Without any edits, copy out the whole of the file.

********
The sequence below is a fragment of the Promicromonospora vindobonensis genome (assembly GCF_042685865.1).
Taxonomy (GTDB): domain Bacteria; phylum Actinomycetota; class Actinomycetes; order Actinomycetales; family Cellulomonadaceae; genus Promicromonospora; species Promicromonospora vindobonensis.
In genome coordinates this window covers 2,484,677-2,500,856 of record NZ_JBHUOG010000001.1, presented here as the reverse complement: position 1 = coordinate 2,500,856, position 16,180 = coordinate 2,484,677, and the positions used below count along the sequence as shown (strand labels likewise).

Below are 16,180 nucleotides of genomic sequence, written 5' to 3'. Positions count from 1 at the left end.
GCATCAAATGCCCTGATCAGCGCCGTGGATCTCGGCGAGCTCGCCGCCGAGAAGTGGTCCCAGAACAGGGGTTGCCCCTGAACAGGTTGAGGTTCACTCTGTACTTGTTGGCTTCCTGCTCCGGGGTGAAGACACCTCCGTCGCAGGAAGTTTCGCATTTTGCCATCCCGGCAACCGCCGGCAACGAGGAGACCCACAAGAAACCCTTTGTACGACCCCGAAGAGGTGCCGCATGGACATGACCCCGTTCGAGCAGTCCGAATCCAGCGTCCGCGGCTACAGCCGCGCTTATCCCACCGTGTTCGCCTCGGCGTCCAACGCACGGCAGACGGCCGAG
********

The sequence below is a fragment of the Promicromonospora vindobonensis genome (assembly GCF_042685865.1).
Taxonomy (GTDB): domain Bacteria; phylum Actinomycetota; class Actinomycetes; order Actinomycetales; family Cellulomonadaceae; genus Promicromonospora; species Promicromonospora vindobonensis.
In genome coordinates this window covers 2,484,677-2,500,856 of record NZ_JBHUOG010000001.1, presented here as the reverse complement: position 1 = coordinate 2,500,856, position 16,180 = coordinate 2,484,677, and the positions used below count along the sequence as shown (strand labels likewise).

Below are 16,180 nucleotides of genomic sequence, written 5' to 3'. Positions count from 1 at the left end.
GCATCAAATGCCCTGATCAGCGCCGTGGATCTCGGCGAGCTCGCCGCCGAGAAGTGGTCCCAGAACAGGGGTTGCCCCTGAACAGGTTGAGGTTCACTCTGTACTTGTTGGCTTCCTGCTCCGGGGTGAAGACACCTCCGTCGCAGGAAGTTTCGCATTTTGCCATCCCGGCAACCGCCGGCAACGAGGAGACCCACAAGAAACCCTTTGTACGACCCCGAAGAGGTGCCGCATGGACATGACCCCGTTCGAGCAGTCCGAATCCAGCGTCCGCGGCTACAGCCGCGCTTATCCCACCGTGTTCGCCTCGGCGTCCAACGCACGGCAGACGGCCGAG